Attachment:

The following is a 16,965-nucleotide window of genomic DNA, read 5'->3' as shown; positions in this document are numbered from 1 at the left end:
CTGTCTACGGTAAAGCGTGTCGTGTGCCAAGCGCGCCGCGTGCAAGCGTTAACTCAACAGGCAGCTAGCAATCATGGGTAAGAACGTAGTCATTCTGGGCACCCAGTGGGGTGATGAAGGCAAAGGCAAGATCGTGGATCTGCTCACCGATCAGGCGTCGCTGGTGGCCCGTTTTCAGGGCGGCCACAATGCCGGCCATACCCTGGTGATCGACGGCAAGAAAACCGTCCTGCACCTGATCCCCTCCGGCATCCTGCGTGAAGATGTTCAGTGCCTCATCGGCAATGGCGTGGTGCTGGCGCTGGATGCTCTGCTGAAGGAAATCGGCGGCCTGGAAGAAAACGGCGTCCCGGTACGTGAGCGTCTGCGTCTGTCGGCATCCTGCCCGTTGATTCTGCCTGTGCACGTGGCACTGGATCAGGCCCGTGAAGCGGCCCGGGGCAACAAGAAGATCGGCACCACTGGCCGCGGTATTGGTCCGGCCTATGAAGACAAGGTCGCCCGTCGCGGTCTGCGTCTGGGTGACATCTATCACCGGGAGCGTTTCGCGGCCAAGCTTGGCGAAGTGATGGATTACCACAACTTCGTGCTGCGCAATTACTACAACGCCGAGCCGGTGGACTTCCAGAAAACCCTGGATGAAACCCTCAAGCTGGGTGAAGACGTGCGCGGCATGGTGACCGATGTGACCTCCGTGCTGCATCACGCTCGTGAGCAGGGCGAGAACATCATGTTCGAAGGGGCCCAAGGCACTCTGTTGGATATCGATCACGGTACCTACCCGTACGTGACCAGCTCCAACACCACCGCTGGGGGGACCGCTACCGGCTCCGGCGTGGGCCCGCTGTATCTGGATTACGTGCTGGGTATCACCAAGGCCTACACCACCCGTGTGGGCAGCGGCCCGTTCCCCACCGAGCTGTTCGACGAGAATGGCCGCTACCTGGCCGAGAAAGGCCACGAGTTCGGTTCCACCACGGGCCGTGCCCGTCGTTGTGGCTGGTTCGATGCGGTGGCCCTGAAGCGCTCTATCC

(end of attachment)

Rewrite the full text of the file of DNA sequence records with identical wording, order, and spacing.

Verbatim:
The following is a 16,965-nucleotide window of genomic DNA, read 5'->3' as shown; positions in this document are numbered from 1 at the left end:
CTGTCTACGGTAAAGCGTGTCGTGTGCCAAGCGCGCCGCGTGCAAGCGTTAACTCAACAGGCAGCTAGCAATCATGGGTAAGAACGTAGTCATTCTGGGCACCCAGTGGGGTGATGAAGGCAAAGGCAAGATCGTGGATCTGCTCACCGATCAGGCGTCGCTGGTGGCCCGTTTTCAGGGCGGCCACAATGCCGGCCATACCCTGGTGATCGACGGCAAGAAAACCGTCCTGCACCTGATCCCCTCCGGCATCCTGCGTGAAGATGTTCAGTGCCTCATCGGCAATGGCGTGGTGCTGGCGCTGGATGCTCTGCTGAAGGAAATCGGCGGCCTGGAAGAAAACGGCGTCCCGGTACGTGAGCGTCTGCGTCTGTCGGCATCCTGCCCGTTGATTCTGCCTGTGCACGTGGCACTGGATCAGGCCCGTGAAGCGGCCCGGGGCAACAAGAAGATCGGCACCACTGGCCGCGGTATTGGTCCGGCCTATGAAGACAAGGTCGCCCGTCGCGGTCTGCGTCTGGGTGACATCTATCACCGGGAGCGTTTCGCGGCCAAGCTTGGCGAAGTGATGGATTACCACAACTTCGTGCTGCGCAATTACTACAACGCCGAGCCGGTGGACTTCCAGAAAACCCTGGATGAAACCCTCAAGCTGGGTGAAGACGTGCGCGGCATGGTGACCGATGTGACCTCCGTGCTGCATCACGCTCGTGAGCAGGGCGAGAACATCATGTTCGAAGGGGCCCAAGGCACTCTGTTGGATATCGATCACGGTACCTACCCGTACGTGACCAGCTCCAACACCACCGCTGGGGGGACCGCTACCGGCTCCGGCGTGGGCCCGCTGTATCTGGATTACGTGCTGGGTATCACCAAGGCCTACACCACCCGTGTGGGCAGCGGCCCGTTCCCCACCGAGCTGTTCGACGAGAATGGCCGCTACCTGGCCGAGAAAGGCCACGAGTTCGGTTCCACCACGGGCCGTGCCCGTCGTTGTGGCTGGTTCGATGCGGTGGCCCTGAAGCGCTCTATCC